The downside of high deductible health plans

There’s been a lot of talk recently about health savings accounts and high deductible health plans. In the debates, they are often touted as an answer for controlling health care spending. After all, if it’s your money in your account, you’re less likely to spend it. A recent study*, though, once again explains why this isn’t always a good thing:

Background: High-deductible health plans (HDHPs) are an increasingly common strategy to contain health care costs. Individuals with chronic conditions are at particular risk for increased out-of-pocket costs in HDHPs and resulting cost-related underuse of essential health care.

Objective: To evaluate whether families with chronic conditions in HDHPs have higher rates of delayed or forgone care due to cost, compared with those in traditional health insurance plans.

Design: This mail and phone survey used multiple logistic regression to compare family-level rates of reporting delayed/forgone care in HDHPs vs. traditional plans.

Participants: We selected families with children that had at least one member with a chronic condition. Families had employer-sponsored insurance in a Massachusetts health plan and >12 months of enrollment in an HDHP or a traditional plan.

The concern, one I’ve expressed on the blog a number of times, is that people aren’t very good at discriminating between necessary and unnecessary care. This is fine if you’re healthy, when pretty much all care is unnecessary. If you’re sick, though, then across the board care cuts can be bad.

This study looked at families with members who had chronic conditions, to see if they had delays or foregone care more often in an HDHP than if they had traditional insurance. The HDHPs had annual family deductibles between $1,000 and $6,000. In most of the plans, office visits did not eat into the deductible and were only subject to a $20 co-payment. Prescription drugs also had co-payments. Health savings accounts were coupled with the HDHPs most of the time, but not often funded by employers. Preventive services were always covered with no deductible and no co-pay.

The traditional plans, on the other hand, had no deductible. They had co-pays for office visits and drugs, but these were usually less than in the HDHP. Similarly, preventive services were fully covered.

The big difference, of course, is that those in the HDHP are spending their own money almost from first dollar. So they’re less likely to do so. Here is what they wanted to know:

The primary outcome variable was report of DFCC [delayed or forgone care due to cost] for adult or child family members in the prior 12 months. Subjects were asked whether they or a family member (1) was sick with an acute illness (defined as “when the symptoms do not last for a long period of time, like the flu or an injury”) and delayed going to the doctor’s office or did not go at all; (2) had considered going to the ED but delayed going or did not go at all; (3) delayed going to the doctor or did not go at all for a chronic condition (as defined above); (4) delayed going to get a checkup or did not go at all; or (5) delayed going to get a test or procedure or did not go at all. Subjects answering affirmatively were asked whether the delayed or forgone care was due partly or entirely to cost, and whether the family member was a child or an adult. The denominator for these measures was all study families.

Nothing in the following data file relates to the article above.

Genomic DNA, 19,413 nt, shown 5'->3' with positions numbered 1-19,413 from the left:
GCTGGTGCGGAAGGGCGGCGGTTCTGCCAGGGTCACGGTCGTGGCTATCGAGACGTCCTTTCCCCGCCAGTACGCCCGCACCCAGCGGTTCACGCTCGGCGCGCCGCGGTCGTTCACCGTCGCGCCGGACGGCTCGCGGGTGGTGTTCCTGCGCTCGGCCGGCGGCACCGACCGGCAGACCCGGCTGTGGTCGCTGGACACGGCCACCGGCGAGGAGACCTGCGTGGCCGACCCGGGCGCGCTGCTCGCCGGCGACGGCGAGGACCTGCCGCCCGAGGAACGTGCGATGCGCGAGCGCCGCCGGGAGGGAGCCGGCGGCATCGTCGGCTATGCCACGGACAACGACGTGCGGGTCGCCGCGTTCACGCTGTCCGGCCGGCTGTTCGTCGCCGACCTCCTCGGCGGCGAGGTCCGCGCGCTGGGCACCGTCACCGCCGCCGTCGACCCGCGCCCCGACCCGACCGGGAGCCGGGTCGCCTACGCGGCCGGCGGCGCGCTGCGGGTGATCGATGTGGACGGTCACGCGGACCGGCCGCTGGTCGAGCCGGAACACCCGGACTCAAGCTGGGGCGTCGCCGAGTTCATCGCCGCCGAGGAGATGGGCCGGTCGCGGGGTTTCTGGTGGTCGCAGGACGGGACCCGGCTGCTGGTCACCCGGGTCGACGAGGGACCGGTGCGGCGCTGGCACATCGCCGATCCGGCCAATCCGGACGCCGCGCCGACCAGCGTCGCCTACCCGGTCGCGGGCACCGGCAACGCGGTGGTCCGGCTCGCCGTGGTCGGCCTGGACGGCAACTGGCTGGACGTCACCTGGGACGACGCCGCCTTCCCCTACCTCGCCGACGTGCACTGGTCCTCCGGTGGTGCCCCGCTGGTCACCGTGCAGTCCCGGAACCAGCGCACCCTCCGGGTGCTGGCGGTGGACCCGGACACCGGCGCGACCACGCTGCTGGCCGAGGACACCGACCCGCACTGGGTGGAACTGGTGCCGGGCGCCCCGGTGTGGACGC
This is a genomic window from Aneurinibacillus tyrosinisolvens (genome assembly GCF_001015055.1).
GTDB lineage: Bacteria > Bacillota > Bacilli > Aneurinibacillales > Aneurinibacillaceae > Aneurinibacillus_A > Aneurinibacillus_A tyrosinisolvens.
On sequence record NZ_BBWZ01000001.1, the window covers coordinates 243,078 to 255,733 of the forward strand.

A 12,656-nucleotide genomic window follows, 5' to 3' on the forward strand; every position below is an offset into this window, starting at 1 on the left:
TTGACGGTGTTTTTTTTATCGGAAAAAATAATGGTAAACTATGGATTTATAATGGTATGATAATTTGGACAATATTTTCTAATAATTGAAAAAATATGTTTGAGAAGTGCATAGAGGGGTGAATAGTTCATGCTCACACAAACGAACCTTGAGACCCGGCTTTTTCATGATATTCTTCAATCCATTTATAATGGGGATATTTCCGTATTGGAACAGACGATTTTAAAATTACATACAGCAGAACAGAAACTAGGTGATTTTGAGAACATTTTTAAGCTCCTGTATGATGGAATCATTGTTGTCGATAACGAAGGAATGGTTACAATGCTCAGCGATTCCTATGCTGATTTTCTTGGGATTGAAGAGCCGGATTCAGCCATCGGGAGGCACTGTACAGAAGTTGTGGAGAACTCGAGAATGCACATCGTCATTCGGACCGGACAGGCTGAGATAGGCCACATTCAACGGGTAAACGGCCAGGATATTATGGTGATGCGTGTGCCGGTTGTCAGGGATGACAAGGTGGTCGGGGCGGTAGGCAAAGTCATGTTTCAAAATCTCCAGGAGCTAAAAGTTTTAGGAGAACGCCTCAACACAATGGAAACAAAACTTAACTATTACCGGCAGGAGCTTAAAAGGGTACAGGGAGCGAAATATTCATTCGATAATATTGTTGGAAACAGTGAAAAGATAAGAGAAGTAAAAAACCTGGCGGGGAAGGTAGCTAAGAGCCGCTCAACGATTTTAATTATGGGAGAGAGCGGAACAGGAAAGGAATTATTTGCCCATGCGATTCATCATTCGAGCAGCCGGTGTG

Here’s what they found:

More than a quarter of adults had delayed or went without care because of cost. Adults were specifically more likely to delay or forego acute care visits, chronic care visits, checkups, and tests.

This study was new, though, in that it also looked at the effect of HDHP on children:

Children, like adults, were more likely to go without care, or have their care delayed, if they were in a HDHP. But in kids, the biggest difference was in the emergency department. Even when adjusting for other confounding factors, the chance of foregoing or delaying care for cost was significantly higher in HDHPs. It was also significantly higher if you were poorer.

Families with HDHPs forego or delay care because of cost, more so if they are below 400% of the poverty line. That can be a terrible thing.  Granted, the study can’t tell if the care avoided was necessary or unnecessary. But when you look at families with members who have chronic conditions, the chance of care being necessary goes up. This has implications for the future. HDHPs will be part of the exchanges if the ACA doesn’t go away. We will need to continue to watch how patients under these types of plans fare.

*My usual disclaimer: One of the authors is a close, personal friend of mine. I maintain this doesn’t lessen the quality of her work.



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